Contents of this Article
Quick History of Lake Berryessa Fishing
The Monticello Dam on Putah Creek which created Lake Berryessa was completed in 1957. Part of the recreational plan for this lake to was to create an outstanding largemouth fishery. But as things turned out, the bucketmouth fishing at Berryessa has not been as consistent year to year as the smallmouth fishing. That’s not to say that largemouth fishing can’t be good – or even outstanding. For example, in April 1988, Delbert Adams caught a 17 pound 8 ounce largemouth while shore fishing a plastic worm at Oak Shore Park. This is the largest black bass ever caught in Northern California.
Lake Berryessa Fishing Tips
Smallmouth action begins at the points on the south end of the lake about mid-February – at this end of the lake warms up first. Crankbaits are an early favorite. Smallmouth action is in full swing in April. Anglers score on 4 inch plastic worms, Git Zits and grubs as the fish school up in brushy coves.
Largemouths follow their littler cousins on up to the spawning beds in about early May. Plastic worms and crankbaits are major takers. Next comes Alabama spotted bass action in late May and June. Wragg Cove and Skiers Cove are the best for “spots.”
Crappie fishing is at the peak at Berryessa in May and June. Some anglers find schools of these 1 to 2 pounders by trolling live minnows. Then they switch to yellow, or white and red crappie jigs to work the school. Some good spots include Putah Creek, around the islands, Portuguese Cove, Steel Canyon, Skiers Cove, and Pope Creek. Crappies may be in open water or near brush. Panfish action continues with a good bluegill bite in June and July. Successful anglers work the rock piles in the coves, around submerged trees and docks, and in the brush at the back of the coves.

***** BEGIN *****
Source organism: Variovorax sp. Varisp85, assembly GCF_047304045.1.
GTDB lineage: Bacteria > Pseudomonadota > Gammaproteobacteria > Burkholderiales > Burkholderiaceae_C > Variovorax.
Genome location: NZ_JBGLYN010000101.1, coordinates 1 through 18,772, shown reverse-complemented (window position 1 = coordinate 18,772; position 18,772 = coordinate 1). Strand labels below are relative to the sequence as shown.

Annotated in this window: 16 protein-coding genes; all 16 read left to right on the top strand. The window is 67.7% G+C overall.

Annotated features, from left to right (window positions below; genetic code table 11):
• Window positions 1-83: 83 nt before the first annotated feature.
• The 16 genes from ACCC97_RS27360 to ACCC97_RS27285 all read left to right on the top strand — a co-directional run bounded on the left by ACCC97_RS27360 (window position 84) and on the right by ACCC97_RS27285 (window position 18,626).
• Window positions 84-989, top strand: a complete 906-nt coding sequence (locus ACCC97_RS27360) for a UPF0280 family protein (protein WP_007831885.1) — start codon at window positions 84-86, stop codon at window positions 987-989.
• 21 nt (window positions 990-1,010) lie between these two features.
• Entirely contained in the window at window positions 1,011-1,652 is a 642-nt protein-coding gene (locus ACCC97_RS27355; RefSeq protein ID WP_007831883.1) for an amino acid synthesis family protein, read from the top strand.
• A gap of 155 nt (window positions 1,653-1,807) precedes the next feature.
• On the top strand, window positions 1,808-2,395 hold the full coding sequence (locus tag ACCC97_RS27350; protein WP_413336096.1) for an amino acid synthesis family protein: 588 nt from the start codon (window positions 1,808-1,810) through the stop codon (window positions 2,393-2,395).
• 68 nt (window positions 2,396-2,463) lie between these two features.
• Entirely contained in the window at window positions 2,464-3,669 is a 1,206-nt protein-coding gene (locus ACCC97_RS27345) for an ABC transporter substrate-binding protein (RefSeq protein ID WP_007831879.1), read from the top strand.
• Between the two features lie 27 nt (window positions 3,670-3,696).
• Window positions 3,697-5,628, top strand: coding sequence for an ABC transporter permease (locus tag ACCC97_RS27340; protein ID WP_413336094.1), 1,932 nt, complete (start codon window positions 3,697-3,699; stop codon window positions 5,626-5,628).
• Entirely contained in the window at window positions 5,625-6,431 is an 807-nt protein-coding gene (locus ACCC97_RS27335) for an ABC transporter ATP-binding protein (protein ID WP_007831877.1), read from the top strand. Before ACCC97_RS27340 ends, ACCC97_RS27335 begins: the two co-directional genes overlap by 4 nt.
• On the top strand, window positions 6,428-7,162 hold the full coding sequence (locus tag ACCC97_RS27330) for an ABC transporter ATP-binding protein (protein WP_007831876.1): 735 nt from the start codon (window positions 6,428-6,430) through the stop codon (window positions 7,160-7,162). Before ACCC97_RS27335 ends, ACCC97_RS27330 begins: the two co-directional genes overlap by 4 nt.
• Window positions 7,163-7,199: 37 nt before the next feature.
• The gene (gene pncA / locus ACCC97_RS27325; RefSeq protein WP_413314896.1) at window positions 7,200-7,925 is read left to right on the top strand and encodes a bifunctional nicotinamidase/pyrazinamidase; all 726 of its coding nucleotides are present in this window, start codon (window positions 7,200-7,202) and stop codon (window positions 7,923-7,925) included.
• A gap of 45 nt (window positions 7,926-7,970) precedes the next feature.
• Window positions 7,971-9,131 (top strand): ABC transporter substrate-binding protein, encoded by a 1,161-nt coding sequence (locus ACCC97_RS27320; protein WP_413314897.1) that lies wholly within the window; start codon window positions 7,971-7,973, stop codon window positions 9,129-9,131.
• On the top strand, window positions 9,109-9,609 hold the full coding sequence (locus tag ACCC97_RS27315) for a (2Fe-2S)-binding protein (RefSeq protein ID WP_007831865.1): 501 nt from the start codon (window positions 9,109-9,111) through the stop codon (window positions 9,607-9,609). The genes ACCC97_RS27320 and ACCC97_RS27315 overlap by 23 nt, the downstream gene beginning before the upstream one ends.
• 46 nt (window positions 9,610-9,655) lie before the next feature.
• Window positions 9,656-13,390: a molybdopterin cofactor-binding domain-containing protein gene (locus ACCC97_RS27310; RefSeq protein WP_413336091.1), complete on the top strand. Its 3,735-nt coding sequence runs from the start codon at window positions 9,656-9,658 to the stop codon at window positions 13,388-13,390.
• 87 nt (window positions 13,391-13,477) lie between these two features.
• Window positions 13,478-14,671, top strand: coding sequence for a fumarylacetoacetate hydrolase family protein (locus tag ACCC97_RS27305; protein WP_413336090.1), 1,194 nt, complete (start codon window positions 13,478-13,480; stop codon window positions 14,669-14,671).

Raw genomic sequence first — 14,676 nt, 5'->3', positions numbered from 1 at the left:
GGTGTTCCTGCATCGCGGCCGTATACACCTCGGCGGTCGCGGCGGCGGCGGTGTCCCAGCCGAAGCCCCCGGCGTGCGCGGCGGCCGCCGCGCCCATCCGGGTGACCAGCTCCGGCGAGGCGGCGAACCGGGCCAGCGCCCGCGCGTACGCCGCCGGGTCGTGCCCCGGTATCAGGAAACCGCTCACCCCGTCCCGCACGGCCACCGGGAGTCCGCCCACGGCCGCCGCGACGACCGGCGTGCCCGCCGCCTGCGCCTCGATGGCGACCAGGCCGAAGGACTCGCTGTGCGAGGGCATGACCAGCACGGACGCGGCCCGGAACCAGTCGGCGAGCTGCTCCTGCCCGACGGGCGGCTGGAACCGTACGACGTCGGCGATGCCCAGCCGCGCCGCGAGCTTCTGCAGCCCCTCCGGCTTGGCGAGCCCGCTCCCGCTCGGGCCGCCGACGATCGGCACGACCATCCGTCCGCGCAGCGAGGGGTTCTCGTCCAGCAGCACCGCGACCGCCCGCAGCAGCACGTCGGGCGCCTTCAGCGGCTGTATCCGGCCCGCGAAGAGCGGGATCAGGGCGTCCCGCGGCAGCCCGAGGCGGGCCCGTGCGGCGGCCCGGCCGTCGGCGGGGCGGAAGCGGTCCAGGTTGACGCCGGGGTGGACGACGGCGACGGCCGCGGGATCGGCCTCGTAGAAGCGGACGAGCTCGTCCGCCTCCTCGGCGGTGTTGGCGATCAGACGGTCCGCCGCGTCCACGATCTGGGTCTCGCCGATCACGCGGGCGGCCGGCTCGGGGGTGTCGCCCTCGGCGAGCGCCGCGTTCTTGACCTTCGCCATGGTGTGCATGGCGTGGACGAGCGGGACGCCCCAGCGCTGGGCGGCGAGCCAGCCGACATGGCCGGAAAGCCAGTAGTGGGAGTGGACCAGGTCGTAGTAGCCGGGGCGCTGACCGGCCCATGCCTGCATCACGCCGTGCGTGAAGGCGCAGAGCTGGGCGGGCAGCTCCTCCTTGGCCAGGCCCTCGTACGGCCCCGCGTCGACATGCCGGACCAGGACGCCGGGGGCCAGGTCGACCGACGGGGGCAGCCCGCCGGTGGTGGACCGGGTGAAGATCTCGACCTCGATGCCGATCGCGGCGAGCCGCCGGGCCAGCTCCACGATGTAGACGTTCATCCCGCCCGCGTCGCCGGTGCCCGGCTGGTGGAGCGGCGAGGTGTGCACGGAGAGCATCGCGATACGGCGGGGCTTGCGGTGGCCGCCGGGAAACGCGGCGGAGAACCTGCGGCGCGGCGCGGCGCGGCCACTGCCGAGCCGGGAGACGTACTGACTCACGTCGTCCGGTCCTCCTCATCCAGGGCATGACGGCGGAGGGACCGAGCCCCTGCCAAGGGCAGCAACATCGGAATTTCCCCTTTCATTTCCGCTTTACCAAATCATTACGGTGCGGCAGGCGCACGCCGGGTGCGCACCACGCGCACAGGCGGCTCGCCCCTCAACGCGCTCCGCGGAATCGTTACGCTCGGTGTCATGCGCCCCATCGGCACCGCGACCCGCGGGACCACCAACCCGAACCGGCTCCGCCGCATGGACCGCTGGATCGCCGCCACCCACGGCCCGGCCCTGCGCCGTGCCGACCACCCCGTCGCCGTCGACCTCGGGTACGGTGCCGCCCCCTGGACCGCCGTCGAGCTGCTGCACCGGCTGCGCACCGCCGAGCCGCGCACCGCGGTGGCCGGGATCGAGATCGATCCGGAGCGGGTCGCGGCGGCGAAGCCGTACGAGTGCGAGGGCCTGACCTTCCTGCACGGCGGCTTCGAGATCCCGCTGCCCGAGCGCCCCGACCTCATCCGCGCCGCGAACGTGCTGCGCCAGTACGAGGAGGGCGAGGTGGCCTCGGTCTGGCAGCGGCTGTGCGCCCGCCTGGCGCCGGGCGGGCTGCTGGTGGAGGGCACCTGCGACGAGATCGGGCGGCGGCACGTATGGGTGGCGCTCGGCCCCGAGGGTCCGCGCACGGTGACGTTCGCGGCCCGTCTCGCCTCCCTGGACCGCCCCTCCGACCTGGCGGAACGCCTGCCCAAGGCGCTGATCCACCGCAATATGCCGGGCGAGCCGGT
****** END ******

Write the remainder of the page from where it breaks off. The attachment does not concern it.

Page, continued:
Best Spots to Fish
How weather in the summertime brings out the catfishermen. Some of the best spots are the very north end of the lake around Putah Creek, and at the south end of the lake in Capell, Wragg and Portuguese Coves.
Because of the depth of Berryessa and the resulting cold water, trout is the king of all the Berryessa fisheries. And with the advent of downrigger deep trolling technology, trout are taken all year at Berryessa. Trout are down deep in the summer and early fall months. 30 to 40 feet is often a good depth. The Kastmaster is the most popular trolling lure. Other spoons and spinners also produce. Once the lake turns over and cooler water returns to the surface, the trout action moves up top. Surface trolling, bait under a bobber, and casting all work then. Many trout are caught from shore during this period from about November through spring.
Speaking of shore fishing, there are good spots all along the west and north shores. Bank anglers take trout, bass, catfish and panfish, depending on the season. Good spots are scattered along the west shore from Capell Cove on up to Pope Creek. The Putah Creek area and on over to Eticura Creek is also good. The entire east side of Berryessa is off limits to shore anglers.